For our team, conducting sampling work on the St. Lawrence Seaway was a new experience, given most of our projects occur further east in the Mid-Atlantic region. The most notable difference was the hardness of the sediment. Because the St. Lawrence River sediments contain poorly sorted, dense glacial till, augering into it took a little more elbow grease than typical sediments further south do.  The St. Lawrence River is situated within a geological depression that was once occupied by glaciers. As the glaciers retreated, they were eventually replaced by the Champlain Sea, which flooded the area between 13,000 and 9,500 years ago. Later on, the continent underwent a slight uplift, ultimately creating a riverlike watercourse that we now deem the St. Lawrence River. Because it was once occupied by a glacier, this region is full of glacial deposits.

For this project, our team was tasked with collecting both geotechnical and analytical samples for physical and analytical testing. Physical testing included grain size analysis, moisture content, and Atterberg limit testing. Grain size analysis helps determine the distribution of particle sizes of the sample in order to classify the material, moisture content testing determines exactly that — how moist the sediment is, and Atterberg limits help to classify the fines content of the materials as either silt or clay. Analytical testing included heavy metals, pesticides, volatile organic compounds, and dioxins.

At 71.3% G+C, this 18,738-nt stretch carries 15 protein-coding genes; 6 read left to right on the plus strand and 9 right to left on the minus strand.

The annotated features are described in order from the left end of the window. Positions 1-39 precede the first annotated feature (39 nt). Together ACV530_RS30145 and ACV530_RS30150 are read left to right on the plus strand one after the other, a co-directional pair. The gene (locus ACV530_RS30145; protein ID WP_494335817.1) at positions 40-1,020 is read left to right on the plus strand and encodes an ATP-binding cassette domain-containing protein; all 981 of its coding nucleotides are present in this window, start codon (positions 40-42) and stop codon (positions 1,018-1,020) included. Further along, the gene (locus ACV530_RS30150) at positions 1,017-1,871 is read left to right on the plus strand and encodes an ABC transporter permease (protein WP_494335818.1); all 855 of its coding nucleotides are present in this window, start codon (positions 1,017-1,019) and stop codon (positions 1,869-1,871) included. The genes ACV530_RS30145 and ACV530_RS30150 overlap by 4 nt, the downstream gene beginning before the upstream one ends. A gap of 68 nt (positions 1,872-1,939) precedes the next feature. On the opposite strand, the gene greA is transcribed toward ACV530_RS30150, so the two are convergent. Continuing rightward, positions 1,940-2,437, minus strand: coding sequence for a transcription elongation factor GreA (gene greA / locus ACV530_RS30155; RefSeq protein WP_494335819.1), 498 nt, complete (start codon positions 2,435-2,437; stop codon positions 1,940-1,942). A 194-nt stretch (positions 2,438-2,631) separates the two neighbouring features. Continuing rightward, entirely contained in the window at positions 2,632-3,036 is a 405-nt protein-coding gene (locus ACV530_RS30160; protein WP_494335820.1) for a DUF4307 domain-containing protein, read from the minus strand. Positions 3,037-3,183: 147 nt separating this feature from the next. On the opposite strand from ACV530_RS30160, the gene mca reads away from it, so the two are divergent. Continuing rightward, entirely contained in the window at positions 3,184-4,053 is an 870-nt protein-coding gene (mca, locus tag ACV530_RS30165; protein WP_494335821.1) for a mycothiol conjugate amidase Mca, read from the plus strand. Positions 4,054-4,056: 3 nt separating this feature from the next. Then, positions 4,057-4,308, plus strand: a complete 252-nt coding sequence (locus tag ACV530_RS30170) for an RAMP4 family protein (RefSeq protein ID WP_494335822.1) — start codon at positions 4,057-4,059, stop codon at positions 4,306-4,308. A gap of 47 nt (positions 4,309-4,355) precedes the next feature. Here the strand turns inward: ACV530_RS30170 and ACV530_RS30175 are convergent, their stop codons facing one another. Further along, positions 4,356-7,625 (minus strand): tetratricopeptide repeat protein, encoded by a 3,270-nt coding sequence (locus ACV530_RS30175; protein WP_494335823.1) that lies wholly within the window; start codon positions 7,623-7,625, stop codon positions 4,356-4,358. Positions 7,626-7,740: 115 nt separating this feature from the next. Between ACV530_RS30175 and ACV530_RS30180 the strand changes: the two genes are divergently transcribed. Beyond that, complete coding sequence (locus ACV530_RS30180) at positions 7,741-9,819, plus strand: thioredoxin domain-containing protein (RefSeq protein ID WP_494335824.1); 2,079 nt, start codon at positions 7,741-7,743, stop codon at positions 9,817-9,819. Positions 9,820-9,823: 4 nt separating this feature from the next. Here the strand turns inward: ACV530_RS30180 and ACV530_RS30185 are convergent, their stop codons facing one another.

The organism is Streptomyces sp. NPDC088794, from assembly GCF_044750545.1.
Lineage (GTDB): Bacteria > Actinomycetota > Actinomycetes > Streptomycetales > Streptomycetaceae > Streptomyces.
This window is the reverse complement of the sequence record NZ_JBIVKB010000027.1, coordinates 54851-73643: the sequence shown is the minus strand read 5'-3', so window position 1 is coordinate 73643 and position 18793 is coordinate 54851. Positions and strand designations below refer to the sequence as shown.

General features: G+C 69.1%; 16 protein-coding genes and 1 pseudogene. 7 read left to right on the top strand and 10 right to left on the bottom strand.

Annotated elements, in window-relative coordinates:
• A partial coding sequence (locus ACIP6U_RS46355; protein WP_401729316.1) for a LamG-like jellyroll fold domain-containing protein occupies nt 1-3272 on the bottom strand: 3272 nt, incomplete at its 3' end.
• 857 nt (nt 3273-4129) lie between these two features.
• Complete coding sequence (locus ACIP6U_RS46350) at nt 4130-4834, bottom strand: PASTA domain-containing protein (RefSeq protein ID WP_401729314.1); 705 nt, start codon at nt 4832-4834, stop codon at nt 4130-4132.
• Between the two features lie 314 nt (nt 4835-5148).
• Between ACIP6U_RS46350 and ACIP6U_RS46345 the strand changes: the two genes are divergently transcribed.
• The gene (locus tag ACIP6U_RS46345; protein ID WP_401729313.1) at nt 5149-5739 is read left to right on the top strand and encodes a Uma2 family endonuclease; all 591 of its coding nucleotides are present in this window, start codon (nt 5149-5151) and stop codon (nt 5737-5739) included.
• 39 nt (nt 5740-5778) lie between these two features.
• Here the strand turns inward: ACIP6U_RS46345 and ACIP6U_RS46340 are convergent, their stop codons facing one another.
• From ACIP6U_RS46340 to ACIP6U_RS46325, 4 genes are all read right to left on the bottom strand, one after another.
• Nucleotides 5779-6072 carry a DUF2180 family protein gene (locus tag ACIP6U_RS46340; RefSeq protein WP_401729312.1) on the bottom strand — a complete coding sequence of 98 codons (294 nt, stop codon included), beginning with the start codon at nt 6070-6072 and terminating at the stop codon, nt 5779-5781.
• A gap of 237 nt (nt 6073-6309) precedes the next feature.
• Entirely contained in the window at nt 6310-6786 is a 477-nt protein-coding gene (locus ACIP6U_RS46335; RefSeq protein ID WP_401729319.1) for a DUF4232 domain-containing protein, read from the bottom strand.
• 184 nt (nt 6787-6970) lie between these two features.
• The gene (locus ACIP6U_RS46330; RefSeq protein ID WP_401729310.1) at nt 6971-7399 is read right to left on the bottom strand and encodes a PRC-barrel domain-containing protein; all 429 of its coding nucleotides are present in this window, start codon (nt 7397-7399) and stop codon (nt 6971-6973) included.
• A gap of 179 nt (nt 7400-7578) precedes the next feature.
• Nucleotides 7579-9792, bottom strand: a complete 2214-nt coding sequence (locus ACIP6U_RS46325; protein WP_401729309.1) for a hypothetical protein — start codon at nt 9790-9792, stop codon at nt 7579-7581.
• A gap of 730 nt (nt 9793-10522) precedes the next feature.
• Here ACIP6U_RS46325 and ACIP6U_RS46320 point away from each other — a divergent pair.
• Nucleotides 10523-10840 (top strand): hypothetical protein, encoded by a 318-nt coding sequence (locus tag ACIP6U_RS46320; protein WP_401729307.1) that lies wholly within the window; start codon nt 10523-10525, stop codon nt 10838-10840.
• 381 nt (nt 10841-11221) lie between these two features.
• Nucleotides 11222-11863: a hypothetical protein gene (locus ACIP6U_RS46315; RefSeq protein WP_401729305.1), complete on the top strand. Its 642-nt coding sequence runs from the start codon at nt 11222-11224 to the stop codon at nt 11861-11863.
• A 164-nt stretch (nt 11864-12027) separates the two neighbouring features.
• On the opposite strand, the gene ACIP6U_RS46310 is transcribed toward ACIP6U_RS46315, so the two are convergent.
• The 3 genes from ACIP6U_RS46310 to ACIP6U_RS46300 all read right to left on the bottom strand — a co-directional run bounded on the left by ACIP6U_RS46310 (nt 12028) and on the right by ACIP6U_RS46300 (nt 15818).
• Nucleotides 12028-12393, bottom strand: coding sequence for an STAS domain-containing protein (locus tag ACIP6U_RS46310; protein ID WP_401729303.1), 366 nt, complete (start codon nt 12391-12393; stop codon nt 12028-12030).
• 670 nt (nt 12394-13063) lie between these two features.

Our scientists were responsible for logging, testing, and providing a thorough analysis of fourteen sampling locations. The samples collected from the vibracore tubes filled with sediment were logged and spilt on-shore. In order to maintain a high level of safety due to the possible presence of contaminants, all of the sampling equipment was decontaminated. This process involves washing everything with a soapy water mixture, a methanol solution, and 10% nitric acid solution.

The samples collected at each vibrocore location were split into multiple jars for both analytical and physical testing. The physical test samples were placed into air and moisture tight glass sample jars and brought to our AASHTO accredited soils laboratory in Sicklerville, New Jersey for testing. The analytical samples were placed into airtight glass sample jars with Teflon-lined caps. These samples were then placed into an ice-filled cooler and sent to Alpha Analytical Laboratories for the necessary analytical testing.

Once all the laboratory testing was completed, a summary report was developed and presented to the client. This report was made to inform the SLSDC of the physical properties of each sediment sample tested and whether contaminants exceeded threshold concentrations as outlined in the New York State Department of Environmental Conservation (NYSDEC) Technical & Operation Guidance Series (TOGS) 5.1.9. This data will ultimately be used by the SLSDC to determine the proper method for dredging of the material and how to properly dispose of the material.